As for the doomed-to-fail DeSantis-friendly rule change, don't think for a minute it wasn't just as self-serving as the pro-Trump version. DeSantis allies would have kept the state's current district-by-district delegate assignments, while watering down the impact of winning each one by allowing even the runner-up in each district to pocket one delegate to the winner's two. If you were trying to stem the bleeding from an opponent's dominant district-by-district wins while attempting to coast off a distant second-place status, cough-Ron DeSantis-cough, what better way to yank 52 delegates out of the state with little to no work of your own. You wouldn't win the state, but you'd still come away with 52 delegates that could offset other state losses.
Those who backed the DeSantis gambit also insisted that this plan would bring Republican candidates to the state to compete with each other, and again, it's either wishful thinking or bullshit depending on the specific claims. If there are only two viable Republican primary candidates—as there seem to be at present—why would any of them waste a moment in the state? DeSantis isn't going to win unless Trump dies, flees the country, or dies while fleeing the country. And he most definitely doesn't have the cash to compete on the left coast; the man is pushing the bounds of the possible just to scrape through Iowa.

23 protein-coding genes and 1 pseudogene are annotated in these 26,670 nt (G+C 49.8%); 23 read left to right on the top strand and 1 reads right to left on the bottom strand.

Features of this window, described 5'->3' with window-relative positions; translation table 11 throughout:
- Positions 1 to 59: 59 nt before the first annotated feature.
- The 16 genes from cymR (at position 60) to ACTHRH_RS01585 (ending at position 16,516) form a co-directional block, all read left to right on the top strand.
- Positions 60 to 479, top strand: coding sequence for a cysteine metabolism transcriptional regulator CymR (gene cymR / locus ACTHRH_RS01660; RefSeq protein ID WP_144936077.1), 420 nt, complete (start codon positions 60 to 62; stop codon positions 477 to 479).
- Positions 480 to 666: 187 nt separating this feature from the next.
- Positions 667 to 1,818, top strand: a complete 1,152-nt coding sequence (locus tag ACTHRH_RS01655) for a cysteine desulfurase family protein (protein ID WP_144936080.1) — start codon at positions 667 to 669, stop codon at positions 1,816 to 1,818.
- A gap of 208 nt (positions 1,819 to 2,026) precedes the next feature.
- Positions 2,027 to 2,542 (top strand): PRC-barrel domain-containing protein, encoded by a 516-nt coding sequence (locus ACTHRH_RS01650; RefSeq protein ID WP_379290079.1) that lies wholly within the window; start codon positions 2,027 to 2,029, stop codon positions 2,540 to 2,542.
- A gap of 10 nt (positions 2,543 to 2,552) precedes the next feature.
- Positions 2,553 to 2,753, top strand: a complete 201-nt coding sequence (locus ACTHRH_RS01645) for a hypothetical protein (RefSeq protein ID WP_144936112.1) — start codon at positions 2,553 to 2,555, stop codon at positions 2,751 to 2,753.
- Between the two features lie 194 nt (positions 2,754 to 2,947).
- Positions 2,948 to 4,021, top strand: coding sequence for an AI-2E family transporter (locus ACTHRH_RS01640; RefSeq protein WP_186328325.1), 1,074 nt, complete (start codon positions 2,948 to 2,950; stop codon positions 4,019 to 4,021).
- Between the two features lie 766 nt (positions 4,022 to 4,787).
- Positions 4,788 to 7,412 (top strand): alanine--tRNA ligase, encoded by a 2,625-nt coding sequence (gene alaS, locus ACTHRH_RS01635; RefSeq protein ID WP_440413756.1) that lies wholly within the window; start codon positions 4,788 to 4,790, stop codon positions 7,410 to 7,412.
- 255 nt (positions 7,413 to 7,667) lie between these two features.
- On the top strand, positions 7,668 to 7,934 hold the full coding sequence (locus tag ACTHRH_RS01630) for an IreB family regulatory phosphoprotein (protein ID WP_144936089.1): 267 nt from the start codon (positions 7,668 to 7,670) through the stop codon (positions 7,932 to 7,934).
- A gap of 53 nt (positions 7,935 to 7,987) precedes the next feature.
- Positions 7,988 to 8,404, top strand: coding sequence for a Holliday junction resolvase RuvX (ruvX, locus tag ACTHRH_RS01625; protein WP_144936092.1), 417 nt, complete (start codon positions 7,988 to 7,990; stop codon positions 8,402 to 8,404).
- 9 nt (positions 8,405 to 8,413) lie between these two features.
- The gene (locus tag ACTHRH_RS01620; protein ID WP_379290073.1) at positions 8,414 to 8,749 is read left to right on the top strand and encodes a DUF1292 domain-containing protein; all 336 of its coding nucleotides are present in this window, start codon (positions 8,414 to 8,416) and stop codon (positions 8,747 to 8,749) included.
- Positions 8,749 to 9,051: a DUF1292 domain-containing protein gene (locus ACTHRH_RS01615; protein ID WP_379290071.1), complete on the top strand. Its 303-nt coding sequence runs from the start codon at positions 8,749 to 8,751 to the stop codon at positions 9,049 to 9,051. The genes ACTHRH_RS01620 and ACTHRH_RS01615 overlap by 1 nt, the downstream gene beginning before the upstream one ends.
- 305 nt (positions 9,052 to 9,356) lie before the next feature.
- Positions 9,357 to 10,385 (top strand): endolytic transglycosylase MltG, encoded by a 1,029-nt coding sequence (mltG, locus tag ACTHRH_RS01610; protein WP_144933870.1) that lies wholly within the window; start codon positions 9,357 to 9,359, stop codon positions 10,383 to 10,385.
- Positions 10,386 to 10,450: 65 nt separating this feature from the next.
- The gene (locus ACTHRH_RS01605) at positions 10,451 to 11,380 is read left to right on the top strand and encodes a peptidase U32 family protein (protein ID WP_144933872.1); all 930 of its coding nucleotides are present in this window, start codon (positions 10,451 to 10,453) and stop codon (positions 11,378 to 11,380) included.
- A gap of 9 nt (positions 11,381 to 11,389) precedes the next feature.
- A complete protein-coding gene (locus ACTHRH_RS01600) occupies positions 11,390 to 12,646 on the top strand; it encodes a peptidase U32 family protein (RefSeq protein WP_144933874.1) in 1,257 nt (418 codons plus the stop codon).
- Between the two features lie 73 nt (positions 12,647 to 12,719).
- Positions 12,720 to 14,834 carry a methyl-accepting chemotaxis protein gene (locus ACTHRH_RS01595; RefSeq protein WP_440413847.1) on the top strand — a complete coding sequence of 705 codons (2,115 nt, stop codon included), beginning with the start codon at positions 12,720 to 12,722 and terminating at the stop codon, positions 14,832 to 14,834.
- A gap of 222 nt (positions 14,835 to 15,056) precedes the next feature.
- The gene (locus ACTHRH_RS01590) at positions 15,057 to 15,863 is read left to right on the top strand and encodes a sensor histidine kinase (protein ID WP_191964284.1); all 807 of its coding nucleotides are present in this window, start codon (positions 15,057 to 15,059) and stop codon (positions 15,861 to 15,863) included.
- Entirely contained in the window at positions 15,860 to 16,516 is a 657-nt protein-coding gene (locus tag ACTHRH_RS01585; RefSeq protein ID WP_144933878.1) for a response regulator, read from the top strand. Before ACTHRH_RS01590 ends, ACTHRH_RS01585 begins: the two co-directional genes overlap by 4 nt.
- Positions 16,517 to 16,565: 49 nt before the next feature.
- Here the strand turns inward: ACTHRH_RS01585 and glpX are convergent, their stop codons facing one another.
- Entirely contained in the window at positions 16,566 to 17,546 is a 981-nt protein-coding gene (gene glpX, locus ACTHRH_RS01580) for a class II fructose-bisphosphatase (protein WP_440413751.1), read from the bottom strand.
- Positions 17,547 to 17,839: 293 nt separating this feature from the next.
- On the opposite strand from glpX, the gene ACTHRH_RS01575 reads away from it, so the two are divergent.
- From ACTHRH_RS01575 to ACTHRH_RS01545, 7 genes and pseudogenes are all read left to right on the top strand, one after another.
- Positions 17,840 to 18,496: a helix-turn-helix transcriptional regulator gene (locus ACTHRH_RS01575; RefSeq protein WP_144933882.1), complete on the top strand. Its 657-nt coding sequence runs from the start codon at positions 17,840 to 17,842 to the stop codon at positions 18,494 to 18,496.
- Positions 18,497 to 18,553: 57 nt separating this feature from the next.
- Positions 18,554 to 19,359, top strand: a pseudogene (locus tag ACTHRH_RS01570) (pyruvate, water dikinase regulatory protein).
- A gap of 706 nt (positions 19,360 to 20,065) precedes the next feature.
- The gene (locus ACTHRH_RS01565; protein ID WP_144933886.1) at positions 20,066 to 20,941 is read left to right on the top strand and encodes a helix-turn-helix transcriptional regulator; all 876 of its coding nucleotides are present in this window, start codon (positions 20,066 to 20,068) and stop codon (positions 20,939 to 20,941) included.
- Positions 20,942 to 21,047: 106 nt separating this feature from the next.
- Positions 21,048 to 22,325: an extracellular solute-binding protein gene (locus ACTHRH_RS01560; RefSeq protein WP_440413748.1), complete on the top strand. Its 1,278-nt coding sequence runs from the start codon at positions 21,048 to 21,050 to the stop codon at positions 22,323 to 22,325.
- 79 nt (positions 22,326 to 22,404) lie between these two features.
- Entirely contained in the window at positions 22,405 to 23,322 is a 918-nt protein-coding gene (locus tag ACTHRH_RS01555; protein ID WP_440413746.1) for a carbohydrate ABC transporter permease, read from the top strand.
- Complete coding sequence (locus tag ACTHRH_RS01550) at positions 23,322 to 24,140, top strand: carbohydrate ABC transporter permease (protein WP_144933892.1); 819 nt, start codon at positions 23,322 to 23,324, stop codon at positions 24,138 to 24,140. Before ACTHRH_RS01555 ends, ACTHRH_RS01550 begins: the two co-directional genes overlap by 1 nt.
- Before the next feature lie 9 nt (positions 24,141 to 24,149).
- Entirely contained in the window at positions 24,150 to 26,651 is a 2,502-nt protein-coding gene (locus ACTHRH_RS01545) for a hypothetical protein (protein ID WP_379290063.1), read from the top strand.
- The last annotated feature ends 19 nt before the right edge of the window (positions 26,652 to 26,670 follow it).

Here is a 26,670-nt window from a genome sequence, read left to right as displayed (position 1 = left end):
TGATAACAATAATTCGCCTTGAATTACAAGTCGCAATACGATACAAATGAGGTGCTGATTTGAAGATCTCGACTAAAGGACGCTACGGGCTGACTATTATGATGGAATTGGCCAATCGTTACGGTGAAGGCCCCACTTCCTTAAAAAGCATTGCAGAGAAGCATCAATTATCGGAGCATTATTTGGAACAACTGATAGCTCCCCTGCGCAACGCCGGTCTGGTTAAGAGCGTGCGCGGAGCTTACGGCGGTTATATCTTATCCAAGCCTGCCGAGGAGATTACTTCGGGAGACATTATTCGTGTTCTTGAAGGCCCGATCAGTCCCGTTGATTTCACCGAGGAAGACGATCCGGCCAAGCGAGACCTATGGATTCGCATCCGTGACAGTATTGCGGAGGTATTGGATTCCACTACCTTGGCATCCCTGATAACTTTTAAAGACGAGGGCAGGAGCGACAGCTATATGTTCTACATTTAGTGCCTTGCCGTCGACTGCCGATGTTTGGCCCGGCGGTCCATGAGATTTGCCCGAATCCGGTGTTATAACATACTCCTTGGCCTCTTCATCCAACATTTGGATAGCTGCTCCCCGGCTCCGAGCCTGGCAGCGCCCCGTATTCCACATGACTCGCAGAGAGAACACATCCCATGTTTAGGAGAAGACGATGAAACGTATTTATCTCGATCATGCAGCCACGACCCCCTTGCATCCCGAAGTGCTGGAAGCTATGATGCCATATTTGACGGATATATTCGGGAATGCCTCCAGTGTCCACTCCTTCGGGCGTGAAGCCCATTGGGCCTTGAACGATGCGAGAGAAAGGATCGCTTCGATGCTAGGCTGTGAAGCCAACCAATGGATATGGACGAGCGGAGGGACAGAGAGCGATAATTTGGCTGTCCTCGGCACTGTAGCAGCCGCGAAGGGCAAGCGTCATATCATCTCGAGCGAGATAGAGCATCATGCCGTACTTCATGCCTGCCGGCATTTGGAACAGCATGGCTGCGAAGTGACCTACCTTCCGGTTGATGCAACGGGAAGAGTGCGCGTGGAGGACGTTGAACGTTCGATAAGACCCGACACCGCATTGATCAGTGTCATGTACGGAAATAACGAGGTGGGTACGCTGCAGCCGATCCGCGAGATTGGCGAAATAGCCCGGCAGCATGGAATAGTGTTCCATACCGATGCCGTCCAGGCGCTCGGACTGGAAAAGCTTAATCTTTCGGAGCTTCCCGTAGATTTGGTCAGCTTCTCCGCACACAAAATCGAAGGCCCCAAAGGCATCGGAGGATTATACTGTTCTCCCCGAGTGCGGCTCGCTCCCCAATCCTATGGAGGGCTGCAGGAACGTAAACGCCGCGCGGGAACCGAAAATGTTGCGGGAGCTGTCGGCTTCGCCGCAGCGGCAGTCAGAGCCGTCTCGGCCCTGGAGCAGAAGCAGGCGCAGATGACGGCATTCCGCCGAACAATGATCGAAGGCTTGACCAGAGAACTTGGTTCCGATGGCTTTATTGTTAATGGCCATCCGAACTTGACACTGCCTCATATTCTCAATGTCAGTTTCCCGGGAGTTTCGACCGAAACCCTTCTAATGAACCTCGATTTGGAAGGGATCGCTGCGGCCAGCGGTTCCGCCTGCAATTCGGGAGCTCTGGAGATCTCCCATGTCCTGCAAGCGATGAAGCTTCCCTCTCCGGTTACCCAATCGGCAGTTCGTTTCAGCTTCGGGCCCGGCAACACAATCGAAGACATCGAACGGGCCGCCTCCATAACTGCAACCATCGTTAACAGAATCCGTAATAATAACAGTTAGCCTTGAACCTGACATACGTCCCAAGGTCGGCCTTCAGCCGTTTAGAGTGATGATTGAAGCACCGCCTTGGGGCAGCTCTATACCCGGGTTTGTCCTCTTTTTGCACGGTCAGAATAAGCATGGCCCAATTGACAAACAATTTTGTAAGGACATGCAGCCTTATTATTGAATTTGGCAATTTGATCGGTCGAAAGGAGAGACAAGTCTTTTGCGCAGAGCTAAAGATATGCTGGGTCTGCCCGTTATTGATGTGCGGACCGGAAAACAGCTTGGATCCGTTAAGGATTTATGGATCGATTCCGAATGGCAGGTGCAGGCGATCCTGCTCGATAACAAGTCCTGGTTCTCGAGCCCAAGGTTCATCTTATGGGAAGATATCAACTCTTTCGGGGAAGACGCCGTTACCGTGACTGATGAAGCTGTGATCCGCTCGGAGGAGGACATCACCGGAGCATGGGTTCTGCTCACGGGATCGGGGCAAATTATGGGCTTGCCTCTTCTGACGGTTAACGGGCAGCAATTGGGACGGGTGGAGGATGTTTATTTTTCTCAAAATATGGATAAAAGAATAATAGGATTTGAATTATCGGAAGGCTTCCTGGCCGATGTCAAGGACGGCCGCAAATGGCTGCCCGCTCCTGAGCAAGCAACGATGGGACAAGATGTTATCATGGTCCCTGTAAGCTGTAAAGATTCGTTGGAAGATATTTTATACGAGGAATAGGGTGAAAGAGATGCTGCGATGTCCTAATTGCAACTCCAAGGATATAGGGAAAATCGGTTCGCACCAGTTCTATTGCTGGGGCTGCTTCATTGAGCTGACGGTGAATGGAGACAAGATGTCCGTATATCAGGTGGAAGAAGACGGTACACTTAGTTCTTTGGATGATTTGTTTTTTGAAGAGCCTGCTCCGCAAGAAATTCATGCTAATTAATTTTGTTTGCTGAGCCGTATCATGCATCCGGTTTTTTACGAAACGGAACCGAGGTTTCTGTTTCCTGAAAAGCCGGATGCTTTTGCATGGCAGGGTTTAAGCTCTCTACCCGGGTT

The big takeaway from this story, then, is that with any luck various groups of paranoid Trump supporters will start punching each other's lights out on any given day—hang on, I'm being told that's not the actual takeaway. The more "reasonable" takeaway is that once again, the actual candidates involved in this supposedly sacred democratic act of voting are trying very, very hard to make sure the voters themselves have as little say in the process as possible.
Nevertheless, it was only a matter of time before Trump's supporters began to turn on each other. Between the hats, and the flags, and the shouting, and the threats, and the putting Trump's face on absolutely everything, including their own clothing? It's all just horrible. Nobody can spend time in a group of Trump supporters without coming to hate Trump supporters—not even other Trump supporters.